XTranslated units/perfect matches/in-context matches (ICE)/101% matches/guaranteed matches

Despite the different names, these matches mean one and the same thing—a 100% match that occurs in exactly the same context; that is, the same location in a text. A match that also takes into account the context usually eliminates all the issues I described above and does not require revision as a result (while still requiring time for the translation team to read it). But the problem is that some agencies choose to ignore the distinction between the two types of matches. When a project has both in-context matches and simple 100% matches, an agency might request skipping all 100% matches, as if all of them were in-context matches. Of course, while skipping in-context matches is relatively safe, skipping simple 100% matches is too dangerous.

Quality assurance

If a translation team is required to skip 100% matches, it might be difficult to do so when it comes to automatic quality assurance, because QA is done on the entire translation by default, including the 100% matches. Even though many QA and CAT tools do have an option of skipping these matches, they still might present a challenge in terms of QA.

Translators need to know the context

Last but not least, a translation team needs to read 100% matches, even if it is not required to do so by the client. Reading the 100% matches is necessary to see the context, the big picture of the project. Without reading them, the new translations will be inaccurate, especially those that are adjacent to 100% matches. For this reason alone, the translation team must be compensated for 100% matches.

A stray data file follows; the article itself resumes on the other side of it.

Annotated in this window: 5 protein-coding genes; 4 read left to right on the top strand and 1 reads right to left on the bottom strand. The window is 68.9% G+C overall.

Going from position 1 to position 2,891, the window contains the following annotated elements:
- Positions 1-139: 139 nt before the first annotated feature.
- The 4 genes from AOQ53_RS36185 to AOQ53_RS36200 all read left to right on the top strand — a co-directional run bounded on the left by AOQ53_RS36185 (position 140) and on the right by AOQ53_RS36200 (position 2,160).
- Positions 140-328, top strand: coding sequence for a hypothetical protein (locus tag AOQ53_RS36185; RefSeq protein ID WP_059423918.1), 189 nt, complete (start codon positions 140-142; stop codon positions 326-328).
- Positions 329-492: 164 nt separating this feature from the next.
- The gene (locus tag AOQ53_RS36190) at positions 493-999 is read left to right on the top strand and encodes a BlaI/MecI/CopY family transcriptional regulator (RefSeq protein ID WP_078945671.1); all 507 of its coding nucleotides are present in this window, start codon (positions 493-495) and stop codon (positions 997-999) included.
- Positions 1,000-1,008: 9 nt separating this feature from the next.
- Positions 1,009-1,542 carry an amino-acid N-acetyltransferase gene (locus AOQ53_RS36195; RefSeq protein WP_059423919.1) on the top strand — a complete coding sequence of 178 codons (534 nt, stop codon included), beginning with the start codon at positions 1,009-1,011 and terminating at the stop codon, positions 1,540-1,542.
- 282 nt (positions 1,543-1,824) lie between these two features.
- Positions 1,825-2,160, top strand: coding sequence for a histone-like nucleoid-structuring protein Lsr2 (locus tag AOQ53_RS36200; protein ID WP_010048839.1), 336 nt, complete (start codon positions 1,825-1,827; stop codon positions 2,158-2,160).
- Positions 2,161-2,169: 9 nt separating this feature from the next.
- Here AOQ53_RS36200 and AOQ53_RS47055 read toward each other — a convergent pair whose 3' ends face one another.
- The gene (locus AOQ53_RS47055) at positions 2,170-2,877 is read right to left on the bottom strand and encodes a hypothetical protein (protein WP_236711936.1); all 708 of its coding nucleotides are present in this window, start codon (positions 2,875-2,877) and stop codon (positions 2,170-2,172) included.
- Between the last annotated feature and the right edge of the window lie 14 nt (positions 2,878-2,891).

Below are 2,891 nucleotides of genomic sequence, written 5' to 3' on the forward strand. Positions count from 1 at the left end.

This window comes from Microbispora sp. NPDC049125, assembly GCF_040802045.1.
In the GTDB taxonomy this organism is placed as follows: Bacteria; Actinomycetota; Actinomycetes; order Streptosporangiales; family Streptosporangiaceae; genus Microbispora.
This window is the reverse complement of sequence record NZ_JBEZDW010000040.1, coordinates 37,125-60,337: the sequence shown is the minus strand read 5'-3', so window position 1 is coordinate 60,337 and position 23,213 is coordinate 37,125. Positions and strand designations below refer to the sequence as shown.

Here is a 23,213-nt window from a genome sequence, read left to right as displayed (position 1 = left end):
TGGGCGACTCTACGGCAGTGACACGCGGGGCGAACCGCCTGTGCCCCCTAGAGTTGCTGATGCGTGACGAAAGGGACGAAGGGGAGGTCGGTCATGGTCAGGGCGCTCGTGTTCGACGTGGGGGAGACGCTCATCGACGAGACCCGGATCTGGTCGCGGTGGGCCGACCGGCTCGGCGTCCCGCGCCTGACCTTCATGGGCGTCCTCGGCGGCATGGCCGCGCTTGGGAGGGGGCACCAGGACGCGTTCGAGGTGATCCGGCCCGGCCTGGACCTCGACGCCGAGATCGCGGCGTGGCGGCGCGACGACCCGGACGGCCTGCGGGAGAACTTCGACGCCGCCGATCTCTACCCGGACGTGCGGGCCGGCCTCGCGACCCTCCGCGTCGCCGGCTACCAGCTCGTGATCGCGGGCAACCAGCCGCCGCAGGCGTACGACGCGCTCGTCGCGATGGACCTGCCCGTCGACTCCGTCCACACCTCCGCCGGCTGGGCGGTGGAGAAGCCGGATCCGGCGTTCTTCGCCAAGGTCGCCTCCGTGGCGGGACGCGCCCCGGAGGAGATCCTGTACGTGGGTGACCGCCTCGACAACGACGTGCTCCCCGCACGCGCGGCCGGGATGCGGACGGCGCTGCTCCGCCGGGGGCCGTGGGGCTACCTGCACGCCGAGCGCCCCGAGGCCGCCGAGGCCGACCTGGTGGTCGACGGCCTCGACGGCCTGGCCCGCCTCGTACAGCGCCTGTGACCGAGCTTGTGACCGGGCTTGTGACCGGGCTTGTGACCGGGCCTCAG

This same reason makes it absolutely unacceptable to remove 100% matches from the files. If they are removed and the translation team cannot see the original context and the existing translations, quality inevitably takes a hit.

Summary

Even though I understand why agencies may not want to pay for 100% matches, I do not think this is the right approach from the quality standpoint. If quality does not matter, then not revising and not paying for 100% matches is fine, I guess. But if it does matter, ignoring 100% matches is not an option. A translation team must be compensated for at least reading them, or, better yet, for full-fledged revision. Here is what I recommend:

Translators: Consider not accepting jobs with unpaid matches. If you accept them, you will likely spend more time on those jobs than you will be paid for. And even if you and your client agree that by not paying you for 100% matches, you are not responsible for any problems with them, the client will feel that any errors are partly your fault anyway. If refusing such jobs is not an option for you, at least educate clients as much as possible.

Translation buyers: It is important to pay something for 100% matches. This may be a high rate, if you want your translation vendor to do a full revision of 100% matches. Or this may be a lower rate, if you just want to compensate the vendor for the time spent reading those 100% matches to know the context. Whatever your situation is, some form of compensation is in order.